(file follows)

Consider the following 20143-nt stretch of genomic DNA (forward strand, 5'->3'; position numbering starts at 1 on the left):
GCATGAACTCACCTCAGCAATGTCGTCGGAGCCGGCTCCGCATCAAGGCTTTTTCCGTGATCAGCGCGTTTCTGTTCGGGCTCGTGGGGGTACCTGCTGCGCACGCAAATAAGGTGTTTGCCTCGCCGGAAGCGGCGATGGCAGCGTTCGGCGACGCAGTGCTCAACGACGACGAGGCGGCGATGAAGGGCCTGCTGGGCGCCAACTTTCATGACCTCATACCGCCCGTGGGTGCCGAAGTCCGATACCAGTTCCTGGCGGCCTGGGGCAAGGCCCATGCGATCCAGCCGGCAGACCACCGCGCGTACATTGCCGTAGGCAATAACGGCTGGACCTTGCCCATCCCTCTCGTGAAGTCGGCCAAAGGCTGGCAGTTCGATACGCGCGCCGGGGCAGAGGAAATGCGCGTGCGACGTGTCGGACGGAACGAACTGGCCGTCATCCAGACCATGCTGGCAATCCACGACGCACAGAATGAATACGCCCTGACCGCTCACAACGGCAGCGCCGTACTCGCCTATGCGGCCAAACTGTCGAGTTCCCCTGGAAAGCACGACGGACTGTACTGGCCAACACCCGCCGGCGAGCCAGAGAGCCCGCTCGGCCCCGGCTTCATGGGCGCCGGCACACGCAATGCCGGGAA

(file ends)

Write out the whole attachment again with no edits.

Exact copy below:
Consider the following 20143-nt stretch of genomic DNA (forward strand, 5'->3'; position numbering starts at 1 on the left):
GCATGAACTCACCTCAGCAATGTCGTCGGAGCCGGCTCCGCATCAAGGCTTTTTCCGTGATCAGCGCGTTTCTGTTCGGGCTCGTGGGGGTACCTGCTGCGCACGCAAATAAGGTGTTTGCCTCGCCGGAAGCGGCGATGGCAGCGTTCGGCGACGCAGTGCTCAACGACGACGAGGCGGCGATGAAGGGCCTGCTGGGCGCCAACTTTCATGACCTCATACCGCCCGTGGGTGCCGAAGTCCGATACCAGTTCCTGGCGGCCTGGGGCAAGGCCCATGCGATCCAGCCGGCAGACCACCGCGCGTACATTGCCGTAGGCAATAACGGCTGGACCTTGCCCATCCCTCTCGTGAAGTCGGCCAAAGGCTGGCAGTTCGATACGCGCGCCGGGGCAGAGGAAATGCGCGTGCGACGTGTCGGACGGAACGAACTGGCCGTCATCCAGACCATGCTGGCAATCCACGACGCACAGAATGAATACGCCCTGACCGCTCACAACGGCAGCGCCGTACTCGCCTATGCGGCCAAACTGTCGAGTTCCCCTGGAAAGCACGACGGACTGTACTGGCCAACACCCGCCGGCGAGCCAGAGAGCCCGCTCGGCCCCGGCTTCATGGGCGCCGGCACACGCAATGCCGGGAA